Following the approval of its new Regulation, Frontex is turning into an administrator of various systems and databases that retain, analyse and transfer data. As Gkliati explains, the new Regulation incorporates the EUROSUR under the agency’s mandate and it permits its participation in a number of others. She notes: “In the context of its new powers, Frontex can exchange information with EU agencies, including Europol as well as third countries. This, combined with the interoperability-related competencies of Frontex, creates a quite broad mandate for the processing and especially the sharing of data both within the EU and outside, involving EU institutions, agencies, and law enforcement authorities”.[46]

The agency is tasked with developing and operating a centralised return management platform for processing all information relevant for returns. This platform will allow automated data transfer, amongst the national return management systems. “The information processed in the centralised platform and also shared with third states may include personal data, biographic data or passenger lists, as well as information obtained during the personal asylum interview. This can prove detrimental for the safety of people seeking protection, while it would undermine the trust that is necessary for the asylum interview to allow applicants to present the grounds for their applications”.[47]

Also, Frontex will play a central role to the functions of the European Travel Information and Authorisation System (ETIAS). “ETIAS will carry out pre-travel screening to assess the security and migration risks of travellers who benefit from visa-free access to the Schengen area, and thus allow Member States to deny authorisation to travellers considered to pose a security threat, or a risk in terms of irregular migration or public health”.[48]

The agency will be responsible for setting up and running the ETIAS Central Unit which will operate on a 24/7 basis and perform several key tasks, including: “verifying travel authorisation applications with regards to a traveller’s identity in cases of a match against one of the databases checked during the automated process, defining, testing, implementing, evaluating and revising specific risk indicators contained in the ETIAS screening rules, ensuring that the data stored in the application files and the data recorded are correct and up to date”.[49]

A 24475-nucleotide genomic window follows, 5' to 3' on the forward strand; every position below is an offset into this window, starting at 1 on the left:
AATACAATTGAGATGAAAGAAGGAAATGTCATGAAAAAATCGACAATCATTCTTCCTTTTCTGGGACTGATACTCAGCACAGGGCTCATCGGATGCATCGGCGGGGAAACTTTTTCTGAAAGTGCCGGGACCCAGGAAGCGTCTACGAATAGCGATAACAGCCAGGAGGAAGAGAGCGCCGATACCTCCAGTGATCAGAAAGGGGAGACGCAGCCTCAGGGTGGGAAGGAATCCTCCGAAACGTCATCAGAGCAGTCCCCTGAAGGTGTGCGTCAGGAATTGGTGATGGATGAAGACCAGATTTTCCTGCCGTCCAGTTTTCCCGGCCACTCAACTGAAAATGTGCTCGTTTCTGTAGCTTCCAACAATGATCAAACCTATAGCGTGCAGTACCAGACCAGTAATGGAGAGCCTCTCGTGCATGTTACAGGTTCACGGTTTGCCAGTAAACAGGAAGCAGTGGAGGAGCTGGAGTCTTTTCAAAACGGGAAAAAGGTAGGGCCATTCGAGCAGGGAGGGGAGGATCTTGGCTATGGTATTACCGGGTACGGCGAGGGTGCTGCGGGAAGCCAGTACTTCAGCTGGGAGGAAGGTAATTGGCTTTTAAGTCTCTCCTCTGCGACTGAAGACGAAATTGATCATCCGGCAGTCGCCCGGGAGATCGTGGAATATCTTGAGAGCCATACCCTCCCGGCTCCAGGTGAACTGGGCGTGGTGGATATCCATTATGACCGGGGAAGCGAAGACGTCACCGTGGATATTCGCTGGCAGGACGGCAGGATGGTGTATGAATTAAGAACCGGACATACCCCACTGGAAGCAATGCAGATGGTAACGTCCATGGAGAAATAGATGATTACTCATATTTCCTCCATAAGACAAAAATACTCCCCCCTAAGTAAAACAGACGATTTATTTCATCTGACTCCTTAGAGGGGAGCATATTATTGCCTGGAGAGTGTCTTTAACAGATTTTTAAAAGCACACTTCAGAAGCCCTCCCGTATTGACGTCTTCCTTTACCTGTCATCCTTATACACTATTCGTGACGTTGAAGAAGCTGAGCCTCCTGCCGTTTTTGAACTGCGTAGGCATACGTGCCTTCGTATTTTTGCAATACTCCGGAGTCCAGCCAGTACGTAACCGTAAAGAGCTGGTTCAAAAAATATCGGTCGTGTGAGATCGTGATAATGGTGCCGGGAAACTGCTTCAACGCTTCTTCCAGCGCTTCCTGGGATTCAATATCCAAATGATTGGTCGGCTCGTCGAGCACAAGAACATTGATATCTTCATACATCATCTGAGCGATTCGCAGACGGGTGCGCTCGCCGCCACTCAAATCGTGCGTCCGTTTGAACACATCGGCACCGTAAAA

Accountability questions

The expansion of Frontex’s capacity is increasingly making clear that people subject to its operations might not be able to seek effective remedy for potential adverse consequences of its actions. Up until now, when a Member State hosted an operation involving deployed officers from another Member State, civil and criminal liability was to be sought, according to the agency’s Regulation, with the contributing state. Using this loophole, Frontex was able to avoid for years issues regarding accountability by deferring the issue back to the corresponding capitals, which were expected to investigate and sanction the actions of their own officers committed in a third state[50]. Unsurprisingly, this has never occurred.

The recruitment by Frontex of its own statutory staff that will also be deployed in extraterritorial operations (outside the EU) makes the issue of accountability more complicated. Additionally, a number of services are increasingly commissioned by the agency in Warsaw without the involvement of Member States, including drones and their operators, manned aerial surveillance flights and charter return flights.

Thus, the question occurs: how will potential violations of fundamental rights or civil and criminal offences committed by Frontex’s statutory staff and contractors delivering services be investigated and remedied in the future?

A possibility would be to seek legal action in Poland as this is the country in which the agency has its Headquarters.

However, Monroy suggests this is not possible due to the status agreement signed between Poland and the agency. For example, “MAS flights are not joint action with seconded officers. Instead, they are measures commissioned by the Agency in Warsaw from a charter company. Frontex is therefore also responsible under civil and criminal law for offences committed there. But Frontex officials, as EU officials, benefit from diplomatic privileges and immunities. This is regulated in a seat agreement that the agency has concluded with the government in Poland. All members of Frontex are therefore largely exempt from national jurisdiction for acts carried out in an official role.”[51]

Similar Status Agreements are signed with non-EU countries that agree to have Frontex missions deployed on their territory. The Status Agreements also provide immunity to Frontex-deployed personnel from the jurisdiction of the host country regarding violations of criminal and civil law s if they have been committed during the course of their duties. The only authority to consider when exactly an offence was committed and thus green light an investigation is the agency’s Executive Director. Such agreements have been signed already with Albania and Montenegro and Serbia, while additional ones are pending with North Macedonia, and Bosnia and Herzegovina[52].